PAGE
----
Fourth, ch. 37. The nation is dead and its bones bleached, but there shall be a resurrection of the dead people and a restoration of them to their own land. Two kingdoms shall no more exist there, but the Lord’s people shall be one, and his servant David shall be prince over them for ever.

Fifth, ch. 38–9. The peace of his people shall be perpetual. The Lord shall be their everlasting defence. When the armies of Gog come up from the uttermost regions of the earth, with all the nations which have not heard God’s fame nor seen his glory, to assail his people, drawn by the hope of boundless plunder, they shall be destroyed by fire out of heaven.

Ch. 33 The function of the Prophet

Though the prophet seems the chief figure in the chapter, he is really but the medium through whom the principles of the new kingdom of God and the conditions of entering it are enunciated. These principles are: (1) that God desires that men should live. (2) The new Israel shall be composed of members who enter it individually. (3) The condition of entering on man’s part is repentance. (4) Man is free to repent—to do good or do evil. The righteous may fall from his righteousness and sin; and the sinner may turn from his evil and do righteousness. He that doeth righteousness shall live; and the soul that sinneth shall die. These principles of the worth and freedom of the individual man, though latent in many parts of the Old Testament, had never been stated so explicitly before. They are no more than what all men will now allow. If pressed indeed and regarded as exhaustive (as everything in this prophet is pressed to his disadvantage), they might seem to ascribe more power to man than he possesses. But in subsequent chapters the prophet lays sufficient emphasis upon the operation of God in regenerating the individual mind and in founding the new kingdom. It would be a novelty indeed if an Old Testament writer were found ascribing too much to man and too little to God. There is a certain vagueness in the prophet’s delineation. It is evident that he is moving among religious principles, and that the enunciation of them is his chief interest; the time and circumstances in which they shall operate are left indefinite. When he says that the righteous shall live and the sinner die, the question, When? naturally occurs. No precise answer is given. But there floats before his view an approaching crisis. The advent of the new era presents itself as a moment of trial and decision; it is like the approach of war upon a people (Eze 33:1-6). The remarkable passage ch. Eze 20:33-44 may be compared in supplement of the present chapter.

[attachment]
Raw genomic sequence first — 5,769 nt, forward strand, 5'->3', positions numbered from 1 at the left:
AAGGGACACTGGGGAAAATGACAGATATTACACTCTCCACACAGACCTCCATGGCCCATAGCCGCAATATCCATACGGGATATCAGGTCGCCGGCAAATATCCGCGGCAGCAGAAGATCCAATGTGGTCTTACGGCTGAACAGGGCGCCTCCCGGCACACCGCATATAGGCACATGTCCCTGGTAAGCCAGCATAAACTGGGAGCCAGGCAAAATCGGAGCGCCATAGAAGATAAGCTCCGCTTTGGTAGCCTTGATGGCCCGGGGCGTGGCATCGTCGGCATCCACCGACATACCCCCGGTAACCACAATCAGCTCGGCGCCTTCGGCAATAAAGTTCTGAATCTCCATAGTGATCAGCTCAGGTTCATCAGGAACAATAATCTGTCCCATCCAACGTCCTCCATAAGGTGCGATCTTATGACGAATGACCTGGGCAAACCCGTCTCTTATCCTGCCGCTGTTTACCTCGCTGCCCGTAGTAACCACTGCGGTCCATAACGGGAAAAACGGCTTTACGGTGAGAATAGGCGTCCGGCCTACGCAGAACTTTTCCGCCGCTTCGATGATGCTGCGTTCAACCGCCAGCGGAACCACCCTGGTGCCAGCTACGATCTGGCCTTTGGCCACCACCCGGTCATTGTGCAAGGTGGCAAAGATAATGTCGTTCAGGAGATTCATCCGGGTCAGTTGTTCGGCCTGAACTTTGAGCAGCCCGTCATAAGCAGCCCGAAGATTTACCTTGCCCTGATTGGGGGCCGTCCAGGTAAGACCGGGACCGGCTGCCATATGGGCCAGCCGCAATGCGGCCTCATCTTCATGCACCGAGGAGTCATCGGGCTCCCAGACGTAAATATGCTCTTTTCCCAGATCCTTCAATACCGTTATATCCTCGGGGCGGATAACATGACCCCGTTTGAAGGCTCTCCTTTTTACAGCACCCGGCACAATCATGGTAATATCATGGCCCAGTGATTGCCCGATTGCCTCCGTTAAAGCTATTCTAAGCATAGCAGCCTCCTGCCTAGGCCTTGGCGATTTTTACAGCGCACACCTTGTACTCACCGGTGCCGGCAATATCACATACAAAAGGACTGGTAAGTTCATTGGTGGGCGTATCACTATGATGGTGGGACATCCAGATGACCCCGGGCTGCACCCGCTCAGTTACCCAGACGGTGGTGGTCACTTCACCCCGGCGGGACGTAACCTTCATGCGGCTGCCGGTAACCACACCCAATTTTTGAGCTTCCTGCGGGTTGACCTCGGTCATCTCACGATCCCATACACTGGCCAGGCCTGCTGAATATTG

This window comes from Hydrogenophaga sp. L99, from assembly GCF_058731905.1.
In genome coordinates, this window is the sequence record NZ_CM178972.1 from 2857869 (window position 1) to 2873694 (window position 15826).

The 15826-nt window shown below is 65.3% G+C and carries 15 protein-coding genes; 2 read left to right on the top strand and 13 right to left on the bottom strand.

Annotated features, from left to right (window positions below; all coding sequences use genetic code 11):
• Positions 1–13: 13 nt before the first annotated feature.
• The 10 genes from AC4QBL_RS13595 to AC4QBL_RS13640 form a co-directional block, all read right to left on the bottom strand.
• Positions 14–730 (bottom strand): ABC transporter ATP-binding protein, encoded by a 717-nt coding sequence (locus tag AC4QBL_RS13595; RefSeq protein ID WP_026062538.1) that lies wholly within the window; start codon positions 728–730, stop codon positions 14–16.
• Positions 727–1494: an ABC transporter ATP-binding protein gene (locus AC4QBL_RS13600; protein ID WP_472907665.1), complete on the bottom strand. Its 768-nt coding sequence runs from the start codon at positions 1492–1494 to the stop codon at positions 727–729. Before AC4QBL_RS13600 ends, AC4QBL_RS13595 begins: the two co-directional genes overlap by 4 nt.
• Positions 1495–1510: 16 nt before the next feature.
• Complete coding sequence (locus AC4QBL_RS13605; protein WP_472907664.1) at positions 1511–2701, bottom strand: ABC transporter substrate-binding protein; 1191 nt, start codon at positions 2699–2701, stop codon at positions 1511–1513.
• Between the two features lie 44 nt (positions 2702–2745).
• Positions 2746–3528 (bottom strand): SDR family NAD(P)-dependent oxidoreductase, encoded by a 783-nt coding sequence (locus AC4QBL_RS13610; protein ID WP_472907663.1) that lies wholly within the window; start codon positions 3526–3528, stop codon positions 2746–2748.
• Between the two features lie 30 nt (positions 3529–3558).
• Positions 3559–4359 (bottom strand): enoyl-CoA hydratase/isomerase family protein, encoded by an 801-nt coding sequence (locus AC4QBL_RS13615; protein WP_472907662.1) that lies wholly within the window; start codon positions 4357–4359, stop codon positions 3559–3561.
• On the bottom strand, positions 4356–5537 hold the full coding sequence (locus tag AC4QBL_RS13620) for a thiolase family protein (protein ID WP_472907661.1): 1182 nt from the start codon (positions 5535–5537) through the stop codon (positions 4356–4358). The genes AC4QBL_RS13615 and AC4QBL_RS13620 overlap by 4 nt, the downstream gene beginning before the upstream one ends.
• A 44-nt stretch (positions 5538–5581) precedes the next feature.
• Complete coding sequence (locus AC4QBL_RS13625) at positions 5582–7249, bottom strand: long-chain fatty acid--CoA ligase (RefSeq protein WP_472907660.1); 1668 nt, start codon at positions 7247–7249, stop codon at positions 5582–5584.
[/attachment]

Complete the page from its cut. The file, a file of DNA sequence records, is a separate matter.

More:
The chapter contains these parts:

(1) Eze 33:1-6. Illustration taken from life—the part of the watchman in war. It is his duty to blow the trumpet when danger is coming. If he does so, the fate of those who hear will lie at their own door. If he fails, the blood of those that perish will be on his head.

(2) Eze 33:7-9. Such is the place of the prophet: the same his duties and responsibilities.

(3) Eze 33:10-20. This is the place of the prophet, but the state of the people’s mind is such that his warnings may be addressed to deaf ears. Their calamities have stunned and paralysed the people; they feel lying under an irrevocable doom, entailed upon them by their past history—our sins be upon us, we pine away in them; how, then, shall we live? Nothing is reserved for them but to bear the inexhaustible penalty of their past evil, until, like those in the wilderness, they fall prostrated beneath it. In answer to this stupor of despair comes the voice from heaven with two consoling words: first, that Jehovah has no pleasure in the death of the sinner, but desires that all should turn and live; and secondly, it is not by that which men have been that they shall be judged, but by that which they shall become. The past writes no irrevocable doom over men.